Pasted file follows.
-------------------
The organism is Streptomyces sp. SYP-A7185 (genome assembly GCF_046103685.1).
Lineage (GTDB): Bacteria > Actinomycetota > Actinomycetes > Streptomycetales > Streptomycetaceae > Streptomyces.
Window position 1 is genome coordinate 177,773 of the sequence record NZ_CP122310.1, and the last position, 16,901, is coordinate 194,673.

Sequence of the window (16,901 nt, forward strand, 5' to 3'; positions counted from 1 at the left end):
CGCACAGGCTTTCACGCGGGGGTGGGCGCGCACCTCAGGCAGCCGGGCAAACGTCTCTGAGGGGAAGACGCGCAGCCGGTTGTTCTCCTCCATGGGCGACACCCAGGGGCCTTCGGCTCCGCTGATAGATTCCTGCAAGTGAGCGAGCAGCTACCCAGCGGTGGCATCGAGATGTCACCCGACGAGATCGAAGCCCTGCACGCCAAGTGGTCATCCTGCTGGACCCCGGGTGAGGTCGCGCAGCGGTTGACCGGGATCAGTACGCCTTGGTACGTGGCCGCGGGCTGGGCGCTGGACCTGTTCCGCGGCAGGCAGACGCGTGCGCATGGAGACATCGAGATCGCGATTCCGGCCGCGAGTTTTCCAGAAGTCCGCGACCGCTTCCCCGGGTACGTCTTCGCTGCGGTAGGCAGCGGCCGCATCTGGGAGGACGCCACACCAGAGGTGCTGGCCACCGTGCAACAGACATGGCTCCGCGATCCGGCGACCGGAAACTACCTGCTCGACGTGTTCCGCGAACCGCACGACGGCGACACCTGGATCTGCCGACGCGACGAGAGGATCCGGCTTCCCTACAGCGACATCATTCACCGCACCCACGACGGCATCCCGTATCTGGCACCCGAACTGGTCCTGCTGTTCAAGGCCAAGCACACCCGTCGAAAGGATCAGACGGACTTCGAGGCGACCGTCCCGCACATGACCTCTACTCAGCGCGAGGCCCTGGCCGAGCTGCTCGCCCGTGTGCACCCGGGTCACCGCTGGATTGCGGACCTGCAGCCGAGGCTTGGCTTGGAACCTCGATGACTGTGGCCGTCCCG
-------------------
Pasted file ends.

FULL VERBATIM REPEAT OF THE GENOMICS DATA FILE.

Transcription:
The organism is Streptomyces sp. SYP-A7185 (genome assembly GCF_046103685.1).
Lineage (GTDB): Bacteria > Actinomycetota > Actinomycetes > Streptomycetales > Streptomycetaceae > Streptomyces.
Window position 1 is genome coordinate 177,773 of the sequence record NZ_CP122310.1, and the last position, 16,901, is coordinate 194,673.

Sequence of the window (16,901 nt, forward strand, 5' to 3'; positions counted from 1 at the left end):
CGCACAGGCTTTCACGCGGGGGTGGGCGCGCACCTCAGGCAGCCGGGCAAACGTCTCTGAGGGGAAGACGCGCAGCCGGTTGTTCTCCTCCATGGGCGACACCCAGGGGCCTTCGGCTCCGCTGATAGATTCCTGCAAGTGAGCGAGCAGCTACCCAGCGGTGGCATCGAGATGTCACCCGACGAGATCGAAGCCCTGCACGCCAAGTGGTCATCCTGCTGGACCCCGGGTGAGGTCGCGCAGCGGTTGACCGGGATCAGTACGCCTTGGTACGTGGCCGCGGGCTGGGCGCTGGACCTGTTCCGCGGCAGGCAGACGCGTGCGCATGGAGACATCGAGATCGCGATTCCGGCCGCGAGTTTTCCAGAAGTCCGCGACCGCTTCCCCGGGTACGTCTTCGCTGCGGTAGGCAGCGGCCGCATCTGGGAGGACGCCACACCAGAGGTGCTGGCCACCGTGCAACAGACATGGCTCCGCGATCCGGCGACCGGAAACTACCTGCTCGACGTGTTCCGCGAACCGCACGACGGCGACACCTGGATCTGCCGACGCGACGAGAGGATCCGGCTTCCCTACAGCGACATCATTCACCGCACCCACGACGGCATCCCGTATCTGGCACCCGAACTGGTCCTGCTGTTCAAGGCCAAGCACACCCGTCGAAAGGATCAGACGGACTTCGAGGCGACCGTCCCGCACATGACCTCTACTCAGCGCGAGGCCCTGGCCGAGCTGCTCGCCCGTGTGCACCCGGGTCACCGCTGGATTGCGGACCTGCAGCCGAGGCTTGGCTTGGAACCTCGATGACTGTGGCCGTCCCG